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Volvo Trucks introduce health care courses in its driver training programme

By eating more healthily, truck drivers can considerably improve their response times. And ultimately, that may save lives out on the road. Volvo Trucks in the Netherlands closely monitored a recent Danish survey and as a result is now introducing health care as one of the courses in its driver training programme.

The link between what a driver eats and traffic safety is not particularly new.
It has long been known that for the brain to function properly and maintain its alertness, it needs carbohydrates, which are converted in the body to blood glucose at a steady rate throughout the day. We get this steady supply by eating complex carbohydrates. Simple carbohydrates such as sweets, soft drinks and white bread, on the other hand, provide short bursts of energy that leave us tired again after just one hour.
What is new is how clearly the body is affected by poor diet, and how quickly it is possible to restore it and thus improve traffic safety.

The survey that lifestyle consultant Mette-Marie Linding produced in cooperation with the Danish Transport Union’s educational foundation shows that drivers with an unhealthy diet had a longer stopping distance than those drivers who ate more healthily.

Mette-Marie Linding got the idea of investigating the significance of diet on traffic safety after she was contacted by a trade union that was having problems with a driver who as a result of his overweight could not breathe properly while changing gear. A few months later she was on a motoring holiday in southern Europe and saw for herself how the poor food served at roadside truck-stops combined with the sedentary lifestyle behind the wheel made it difficult for drivers to maintain a healthy lifestyle.

In order to investigate the link she used two groups, one consisting of 23 drivers who maintained a healthy and nutritious diet according to the food circle, while the other group’s members continued with their regular diet. Over a period of twelve days, the participants’ reaction times were tested a number of times in a simulator. As early as the second day, a noticeable difference in response times could be observed between the two groups. This can be explained by the fact that unhealthy food, which causes blood glucose to peak quickly and then dive, puts the body into a state of imbalance, resulting in mood swings, headaches, increased stress and poorer powers of concentration.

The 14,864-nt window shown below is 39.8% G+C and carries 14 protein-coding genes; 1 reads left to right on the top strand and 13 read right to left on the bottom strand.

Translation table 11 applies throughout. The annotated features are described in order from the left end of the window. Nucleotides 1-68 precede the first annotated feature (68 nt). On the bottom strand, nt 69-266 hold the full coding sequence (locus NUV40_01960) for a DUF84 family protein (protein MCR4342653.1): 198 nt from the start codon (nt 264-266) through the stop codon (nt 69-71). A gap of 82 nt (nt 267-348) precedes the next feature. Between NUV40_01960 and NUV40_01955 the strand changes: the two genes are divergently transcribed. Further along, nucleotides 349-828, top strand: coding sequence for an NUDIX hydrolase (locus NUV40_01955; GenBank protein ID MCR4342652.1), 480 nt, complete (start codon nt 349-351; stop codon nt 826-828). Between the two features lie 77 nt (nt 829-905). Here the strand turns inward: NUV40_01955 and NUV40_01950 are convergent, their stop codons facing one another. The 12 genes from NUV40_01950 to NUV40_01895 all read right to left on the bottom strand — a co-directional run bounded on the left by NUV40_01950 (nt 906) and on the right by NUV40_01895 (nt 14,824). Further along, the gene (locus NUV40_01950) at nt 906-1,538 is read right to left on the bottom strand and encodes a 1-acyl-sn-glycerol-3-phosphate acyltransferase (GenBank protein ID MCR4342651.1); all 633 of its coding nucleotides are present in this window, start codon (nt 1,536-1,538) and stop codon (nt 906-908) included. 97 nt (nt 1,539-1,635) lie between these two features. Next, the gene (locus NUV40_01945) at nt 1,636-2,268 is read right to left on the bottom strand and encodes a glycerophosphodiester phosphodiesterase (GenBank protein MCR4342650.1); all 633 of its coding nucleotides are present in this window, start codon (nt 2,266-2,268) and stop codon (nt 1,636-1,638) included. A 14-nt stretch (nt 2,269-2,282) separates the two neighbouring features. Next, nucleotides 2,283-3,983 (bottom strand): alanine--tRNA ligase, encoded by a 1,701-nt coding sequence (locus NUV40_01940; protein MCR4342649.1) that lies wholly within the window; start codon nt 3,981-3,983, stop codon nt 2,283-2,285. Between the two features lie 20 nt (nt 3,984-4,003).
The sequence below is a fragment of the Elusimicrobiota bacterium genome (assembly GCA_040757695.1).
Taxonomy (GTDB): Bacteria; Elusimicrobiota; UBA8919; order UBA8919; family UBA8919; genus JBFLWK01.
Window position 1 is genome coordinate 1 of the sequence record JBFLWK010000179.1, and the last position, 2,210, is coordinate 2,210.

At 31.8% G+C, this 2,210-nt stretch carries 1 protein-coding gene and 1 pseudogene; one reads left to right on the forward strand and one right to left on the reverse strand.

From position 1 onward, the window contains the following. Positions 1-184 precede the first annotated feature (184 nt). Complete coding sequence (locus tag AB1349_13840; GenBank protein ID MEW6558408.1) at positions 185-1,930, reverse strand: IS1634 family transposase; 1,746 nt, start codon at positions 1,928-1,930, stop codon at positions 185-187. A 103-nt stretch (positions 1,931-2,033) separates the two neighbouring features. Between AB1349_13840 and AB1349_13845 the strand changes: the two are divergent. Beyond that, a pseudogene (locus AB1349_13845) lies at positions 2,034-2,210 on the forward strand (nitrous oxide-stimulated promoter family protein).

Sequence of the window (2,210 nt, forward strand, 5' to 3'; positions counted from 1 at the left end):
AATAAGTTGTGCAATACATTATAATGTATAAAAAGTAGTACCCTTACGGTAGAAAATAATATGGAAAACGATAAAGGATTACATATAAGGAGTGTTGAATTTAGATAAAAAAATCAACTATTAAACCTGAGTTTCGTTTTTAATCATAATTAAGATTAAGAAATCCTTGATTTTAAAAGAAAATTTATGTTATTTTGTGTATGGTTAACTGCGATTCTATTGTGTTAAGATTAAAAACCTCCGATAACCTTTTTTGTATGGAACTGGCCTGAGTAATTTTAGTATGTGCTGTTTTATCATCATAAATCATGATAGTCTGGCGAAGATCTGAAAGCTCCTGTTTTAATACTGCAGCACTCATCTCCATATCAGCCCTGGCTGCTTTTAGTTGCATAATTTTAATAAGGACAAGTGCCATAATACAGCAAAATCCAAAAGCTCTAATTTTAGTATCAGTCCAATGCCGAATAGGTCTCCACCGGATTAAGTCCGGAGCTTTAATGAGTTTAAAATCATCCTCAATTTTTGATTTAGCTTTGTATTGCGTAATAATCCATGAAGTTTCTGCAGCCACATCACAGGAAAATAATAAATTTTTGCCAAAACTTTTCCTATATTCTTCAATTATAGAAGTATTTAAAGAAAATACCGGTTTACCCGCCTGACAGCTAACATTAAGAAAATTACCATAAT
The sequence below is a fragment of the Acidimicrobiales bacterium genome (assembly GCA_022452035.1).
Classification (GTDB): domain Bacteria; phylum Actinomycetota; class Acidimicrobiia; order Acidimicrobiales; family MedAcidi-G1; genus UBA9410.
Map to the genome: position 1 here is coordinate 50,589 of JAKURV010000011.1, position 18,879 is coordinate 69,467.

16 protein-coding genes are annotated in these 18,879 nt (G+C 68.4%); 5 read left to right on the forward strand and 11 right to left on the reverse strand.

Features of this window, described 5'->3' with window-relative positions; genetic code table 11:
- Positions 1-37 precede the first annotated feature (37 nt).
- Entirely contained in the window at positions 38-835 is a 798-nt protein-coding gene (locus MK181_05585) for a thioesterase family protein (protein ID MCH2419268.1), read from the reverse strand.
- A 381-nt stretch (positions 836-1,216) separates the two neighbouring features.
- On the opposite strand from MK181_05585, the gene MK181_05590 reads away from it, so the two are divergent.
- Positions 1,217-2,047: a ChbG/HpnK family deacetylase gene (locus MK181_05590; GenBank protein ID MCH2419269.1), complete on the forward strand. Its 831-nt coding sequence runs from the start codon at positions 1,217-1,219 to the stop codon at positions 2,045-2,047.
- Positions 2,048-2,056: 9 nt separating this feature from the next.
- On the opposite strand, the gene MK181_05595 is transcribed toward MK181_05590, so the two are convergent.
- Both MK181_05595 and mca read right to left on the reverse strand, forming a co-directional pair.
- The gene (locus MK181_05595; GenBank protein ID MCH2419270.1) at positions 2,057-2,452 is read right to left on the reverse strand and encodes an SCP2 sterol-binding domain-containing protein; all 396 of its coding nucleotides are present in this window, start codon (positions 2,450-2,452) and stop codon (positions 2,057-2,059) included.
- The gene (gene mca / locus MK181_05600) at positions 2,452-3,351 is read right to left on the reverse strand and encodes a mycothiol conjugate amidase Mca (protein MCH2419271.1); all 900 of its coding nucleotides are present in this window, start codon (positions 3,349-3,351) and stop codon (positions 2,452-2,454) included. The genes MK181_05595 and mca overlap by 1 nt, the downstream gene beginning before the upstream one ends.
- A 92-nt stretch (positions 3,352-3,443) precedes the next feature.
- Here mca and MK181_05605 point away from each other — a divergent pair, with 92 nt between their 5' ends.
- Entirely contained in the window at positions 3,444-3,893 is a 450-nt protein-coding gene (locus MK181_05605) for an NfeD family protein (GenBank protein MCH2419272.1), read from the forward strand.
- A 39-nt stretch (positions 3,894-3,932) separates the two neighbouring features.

Those drivers who ate regularly and healthily and who therefore had a steadier blood glucose level, had reaction times that were an average of 16 percent faster than the drivers in the other test group. At the same time, the drivers on the healthy diet perceived themselves to be less irritable and more satisfied as a result of their regular mealtime routines.

The survey also shows that in just twelve days, it is possible to reduce blood pressure and blood cholesterol so much that they no longer need to be treated.

At the start of the survey, 52 percent of the participants had high blood pressure requiring treatment, and 74 percent had such a high blood cholesterol level as to justify medication. However, after just twelve days on a healthy diet with regular meals six times a day, these figures had dropped to 30 and 39 percent respectively.

In addition, a more visible result was noticed: the drivers who ate more healthily lost up to seven kilos during the test’s twelve days.

At Volvo Trucks in the Netherlands, these results have been noted with considerable interest and as of last autumn, the company has included health as a compulsory course in all of its driver training programmes.

"Since there is a strong link between food and traffic safety, we felt that it was important to put health firmly on the agenda. Overweight is a serious problem among commercial vehicle drivers owing to the highly static nature of their work. At the same time, many drivers want to be healthier but simply don’t know how to set about making the necessary change," says Charles Engelaar of the Volvo Trucks marketing department in the Netherlands.

The health-care training includes information about what constitutes a good or bad diet, how to get exercise while out on the road, tips for good seating positions and a health check. The participants also get to measure their body fat or BMI level as a way of understanding their physical condition. After this, the drivers are offered a coach to help them reach their ideal weight.

"Having healthy drivers is also healthy for society in general. What is more, there’s money to be made. By reducing the risk of accidents, the trucks can spend more time on the road and the company avoids losing time, money and reputation when their vehicles are in the workshop for repairs," emphasises Charles Engelaar.

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